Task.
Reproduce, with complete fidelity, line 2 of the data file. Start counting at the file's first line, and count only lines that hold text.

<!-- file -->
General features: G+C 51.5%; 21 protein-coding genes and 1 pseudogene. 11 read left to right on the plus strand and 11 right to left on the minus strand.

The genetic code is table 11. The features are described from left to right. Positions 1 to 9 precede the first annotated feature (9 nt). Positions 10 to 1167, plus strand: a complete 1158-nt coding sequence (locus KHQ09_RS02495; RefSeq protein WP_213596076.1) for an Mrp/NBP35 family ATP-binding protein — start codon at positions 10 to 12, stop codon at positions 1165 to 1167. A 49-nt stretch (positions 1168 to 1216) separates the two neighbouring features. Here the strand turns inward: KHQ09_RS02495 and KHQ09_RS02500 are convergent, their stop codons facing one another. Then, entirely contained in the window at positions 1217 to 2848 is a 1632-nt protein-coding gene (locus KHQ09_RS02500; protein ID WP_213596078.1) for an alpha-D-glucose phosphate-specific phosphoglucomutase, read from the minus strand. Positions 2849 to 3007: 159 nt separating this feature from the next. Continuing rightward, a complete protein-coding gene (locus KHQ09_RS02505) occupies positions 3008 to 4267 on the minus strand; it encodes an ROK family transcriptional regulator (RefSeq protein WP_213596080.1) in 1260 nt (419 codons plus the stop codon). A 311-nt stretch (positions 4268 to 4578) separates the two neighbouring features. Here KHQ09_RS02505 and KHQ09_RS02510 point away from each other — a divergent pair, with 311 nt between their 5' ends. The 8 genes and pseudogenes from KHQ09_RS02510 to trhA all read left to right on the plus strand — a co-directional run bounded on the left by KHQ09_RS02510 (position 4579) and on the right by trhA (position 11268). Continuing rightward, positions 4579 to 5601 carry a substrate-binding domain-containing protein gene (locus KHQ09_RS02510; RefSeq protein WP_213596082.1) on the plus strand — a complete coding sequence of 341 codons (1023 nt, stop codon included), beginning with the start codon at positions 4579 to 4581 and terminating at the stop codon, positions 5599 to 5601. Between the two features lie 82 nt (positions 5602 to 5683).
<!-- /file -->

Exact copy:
The genetic code is table 11. The features are described from left to right. Positions 1 to 9 precede the first annotated feature (9 nt). Positions 10 to 1167, plus strand: a complete 1158-nt coding sequence (locus KHQ09_RS02495; RefSeq protein WP_213596076.1) for an Mrp/NBP35 family ATP-binding protein — start codon at positions 10 to 12, stop codon at positions 1165 to 1167. A 49-nt stretch (positions 1168 to 1216) separates the two neighbouring features. Here the strand turns inward: KHQ09_RS02495 and KHQ09_RS02500 are convergent, their stop codons facing one another. Then, entirely contained in the window at positions 1217 to 2848 is a 1632-nt protein-coding gene (locus KHQ09_RS02500; protein ID WP_213596078.1) for an alpha-D-glucose phosphate-specific phosphoglucomutase, read from the minus strand. Positions 2849 to 3007: 159 nt separating this feature from the next. Continuing rightward, a complete protein-coding gene (locus KHQ09_RS02505) occupies positions 3008 to 4267 on the minus strand; it encodes an ROK family transcriptional regulator (RefSeq protein WP_213596080.1) in 1260 nt (419 codons plus the stop codon). A 311-nt stretch (positions 4268 to 4578) separates the two neighbouring features. Here KHQ09_RS02505 and KHQ09_RS02510 point away from each other — a divergent pair, with 311 nt between their 5' ends. The 8 genes and pseudogenes from KHQ09_RS02510 to trhA all read left to right on the plus strand — a co-directional run bounded on the left by KHQ09_RS02510 (position 4579) and on the right by trhA (position 11268). Continuing rightward, positions 4579 to 5601 carry a substrate-binding domain-containing protein gene (locus KHQ09_RS02510; RefSeq protein WP_213596082.1) on the plus strand — a complete coding sequence of 341 codons (1023 nt, stop codon included), beginning with the start codon at positions 4579 to 4581 and terminating at the stop codon, positions 5599 to 5601. Between the two features lie 82 nt (positions 5602 to 5683).